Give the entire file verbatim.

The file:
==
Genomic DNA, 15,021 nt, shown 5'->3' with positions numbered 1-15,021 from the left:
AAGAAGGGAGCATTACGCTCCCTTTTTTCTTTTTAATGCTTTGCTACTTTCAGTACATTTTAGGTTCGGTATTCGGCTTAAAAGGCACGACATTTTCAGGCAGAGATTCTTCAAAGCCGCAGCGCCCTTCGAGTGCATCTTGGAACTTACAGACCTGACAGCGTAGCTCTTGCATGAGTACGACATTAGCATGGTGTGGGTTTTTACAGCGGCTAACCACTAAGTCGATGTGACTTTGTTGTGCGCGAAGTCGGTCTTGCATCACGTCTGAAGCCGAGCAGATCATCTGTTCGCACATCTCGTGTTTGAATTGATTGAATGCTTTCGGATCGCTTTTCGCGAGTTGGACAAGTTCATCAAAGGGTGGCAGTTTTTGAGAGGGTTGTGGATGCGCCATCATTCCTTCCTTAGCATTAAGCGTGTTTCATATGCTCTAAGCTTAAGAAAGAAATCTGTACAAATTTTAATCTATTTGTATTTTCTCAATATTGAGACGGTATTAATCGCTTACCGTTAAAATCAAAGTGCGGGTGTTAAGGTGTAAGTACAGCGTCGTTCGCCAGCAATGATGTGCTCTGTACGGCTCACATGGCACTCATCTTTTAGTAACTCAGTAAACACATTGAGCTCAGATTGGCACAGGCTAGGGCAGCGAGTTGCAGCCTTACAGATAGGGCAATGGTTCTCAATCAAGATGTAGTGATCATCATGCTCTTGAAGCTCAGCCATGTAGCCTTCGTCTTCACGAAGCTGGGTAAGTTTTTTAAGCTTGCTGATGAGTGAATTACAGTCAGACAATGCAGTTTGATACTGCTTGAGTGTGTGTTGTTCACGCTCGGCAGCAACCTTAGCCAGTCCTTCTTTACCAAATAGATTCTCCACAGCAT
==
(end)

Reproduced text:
Genomic DNA, 15,021 nt, shown 5'->3' with positions numbered 1-15,021 from the left:
AAGAAGGGAGCATTACGCTCCCTTTTTTCTTTTTAATGCTTTGCTACTTTCAGTACATTTTAGGTTCGGTATTCGGCTTAAAAGGCACGACATTTTCAGGCAGAGATTCTTCAAAGCCGCAGCGCCCTTCGAGTGCATCTTGGAACTTACAGACCTGACAGCGTAGCTCTTGCATGAGTACGACATTAGCATGGTGTGGGTTTTTACAGCGGCTAACCACTAAGTCGATGTGACTTTGTTGTGCGCGAAGTCGGTCTTGCATCACGTCTGAAGCCGAGCAGATCATCTGTTCGCACATCTCGTGTTTGAATTGATTGAATGCTTTCGGATCGCTTTTCGCGAGTTGGACAAGTTCATCAAAGGGTGGCAGTTTTTGAGAGGGTTGTGGATGCGCCATCATTCCTTCCTTAGCATTAAGCGTGTTTCATATGCTCTAAGCTTAAGAAAGAAATCTGTACAAATTTTAATCTATTTGTATTTTCTCAATATTGAGACGGTATTAATCGCTTACCGTTAAAATCAAAGTGCGGGTGTTAAGGTGTAAGTACAGCGTCGTTCGCCAGCAATGATGTGCTCTGTACGGCTCACATGGCACTCATCTTTTAGTAACTCAGTAAACACATTGAGCTCAGATTGGCACAGGCTAGGGCAGCGAGTTGCAGCCTTACAGATAGGGCAATGGTTCTCAATCAAGATGTAGTGATCATCATGCTCTTGAAGCTCAGCCATGTAGCCTTCGTCTTCACGAAGCTGGGTAAGTTTTTTAAGCTTGCTGATGAGTGAATTACAGTCAGACAATGCAGTTTGATACTGCTTGAGTGTGTGTTGTTCACGCTCGGCAGCAACCTTAGCCAGTCCTTCTTTACCAAATAGATTCTCCACAGCAT